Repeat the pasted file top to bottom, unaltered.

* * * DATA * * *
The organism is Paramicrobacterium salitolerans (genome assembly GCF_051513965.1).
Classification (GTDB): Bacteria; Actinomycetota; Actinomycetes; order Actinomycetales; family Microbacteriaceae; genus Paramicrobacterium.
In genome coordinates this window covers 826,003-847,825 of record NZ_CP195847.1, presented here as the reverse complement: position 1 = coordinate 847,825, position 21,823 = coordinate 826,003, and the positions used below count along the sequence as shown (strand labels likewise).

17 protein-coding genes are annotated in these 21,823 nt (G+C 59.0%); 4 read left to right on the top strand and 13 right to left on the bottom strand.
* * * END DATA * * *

The organism is Paramicrobacterium salitolerans (genome assembly GCF_051513965.1).
Classification (GTDB): Bacteria; Actinomycetota; Actinomycetes; order Actinomycetales; family Microbacteriaceae; genus Paramicrobacterium.
In genome coordinates this window covers 826,003-847,825 of record NZ_CP195847.1, presented here as the reverse complement: position 1 = coordinate 847,825, position 21,823 = coordinate 826,003, and the positions used below count along the sequence as shown (strand labels likewise).

17 protein-coding genes are annotated in these 21,823 nt (G+C 59.0%); 4 read left to right on the top strand and 13 right to left on the bottom strand.